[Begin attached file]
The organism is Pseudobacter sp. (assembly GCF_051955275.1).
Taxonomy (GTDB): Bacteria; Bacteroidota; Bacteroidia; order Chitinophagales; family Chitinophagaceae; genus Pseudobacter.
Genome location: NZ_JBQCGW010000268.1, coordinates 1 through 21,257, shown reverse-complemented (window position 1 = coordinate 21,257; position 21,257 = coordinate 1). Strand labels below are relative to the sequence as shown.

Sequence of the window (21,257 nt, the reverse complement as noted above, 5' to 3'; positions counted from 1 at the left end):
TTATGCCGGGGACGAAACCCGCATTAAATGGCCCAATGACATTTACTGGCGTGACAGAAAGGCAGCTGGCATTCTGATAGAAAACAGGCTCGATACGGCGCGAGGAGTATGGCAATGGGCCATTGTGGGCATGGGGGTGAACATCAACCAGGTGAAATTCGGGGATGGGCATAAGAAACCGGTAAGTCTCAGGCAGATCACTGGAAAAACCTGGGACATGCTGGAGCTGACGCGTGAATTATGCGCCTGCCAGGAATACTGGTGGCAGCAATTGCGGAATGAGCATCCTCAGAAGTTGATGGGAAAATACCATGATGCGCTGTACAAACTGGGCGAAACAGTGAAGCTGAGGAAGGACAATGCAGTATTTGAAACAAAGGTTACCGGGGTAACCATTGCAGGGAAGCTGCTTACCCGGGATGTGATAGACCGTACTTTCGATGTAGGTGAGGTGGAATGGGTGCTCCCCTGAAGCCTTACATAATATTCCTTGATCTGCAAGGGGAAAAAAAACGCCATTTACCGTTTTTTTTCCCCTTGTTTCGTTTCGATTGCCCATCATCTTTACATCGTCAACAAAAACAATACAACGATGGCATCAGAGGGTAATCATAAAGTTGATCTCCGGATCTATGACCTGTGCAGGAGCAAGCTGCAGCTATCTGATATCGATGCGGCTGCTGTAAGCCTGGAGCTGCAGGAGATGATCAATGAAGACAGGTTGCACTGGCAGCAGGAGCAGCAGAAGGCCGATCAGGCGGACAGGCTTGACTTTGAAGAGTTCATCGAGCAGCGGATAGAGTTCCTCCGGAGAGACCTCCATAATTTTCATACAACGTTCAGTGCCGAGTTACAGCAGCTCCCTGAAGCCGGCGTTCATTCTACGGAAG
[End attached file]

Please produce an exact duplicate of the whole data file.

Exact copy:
The organism is Pseudobacter sp. (assembly GCF_051955275.1).
Taxonomy (GTDB): Bacteria; Bacteroidota; Bacteroidia; order Chitinophagales; family Chitinophagaceae; genus Pseudobacter.
Genome location: NZ_JBQCGW010000268.1, coordinates 1 through 21,257, shown reverse-complemented (window position 1 = coordinate 21,257; position 21,257 = coordinate 1). Strand labels below are relative to the sequence as shown.

Sequence of the window (21,257 nt, the reverse complement as noted above, 5' to 3'; positions counted from 1 at the left end):
TTATGCCGGGGACGAAACCCGCATTAAATGGCCCAATGACATTTACTGGCGTGACAGAAAGGCAGCTGGCATTCTGATAGAAAACAGGCTCGATACGGCGCGAGGAGTATGGCAATGGGCCATTGTGGGCATGGGGGTGAACATCAACCAGGTGAAATTCGGGGATGGGCATAAGAAACCGGTAAGTCTCAGGCAGATCACTGGAAAAACCTGGGACATGCTGGAGCTGACGCGTGAATTATGCGCCTGCCAGGAATACTGGTGGCAGCAATTGCGGAATGAGCATCCTCAGAAGTTGATGGGAAAATACCATGATGCGCTGTACAAACTGGGCGAAACAGTGAAGCTGAGGAAGGACAATGCAGTATTTGAAACAAAGGTTACCGGGGTAACCATTGCAGGGAAGCTGCTTACCCGGGATGTGATAGACCGTACTTTCGATGTAGGTGAGGTGGAATGGGTGCTCCCCTGAAGCCTTACATAATATTCCTTGATCTGCAAGGGGAAAAAAAACGCCATTTACCGTTTTTTTTCCCCTTGTTTCGTTTCGATTGCCCATCATCTTTACATCGTCAACAAAAACAATACAACGATGGCATCAGAGGGTAATCATAAAGTTGATCTCCGGATCTATGACCTGTGCAGGAGCAAGCTGCAGCTATCTGATATCGATGCGGCTGCTGTAAGCCTGGAGCTGCAGGAGATGATCAATGAAGACAGGTTGCACTGGCAGCAGGAGCAGCAGAAGGCCGATCAGGCGGACAGGCTTGACTTTGAAGAGTTCATCGAGCAGCGGATAGAGTTCCTCCGGAGAGACCTCCATAATTTTCATACAACGTTCAGTGCCGAGTTACAGCAGCTCCCTGAAGCCGGCGTTCATTCTACGGAAG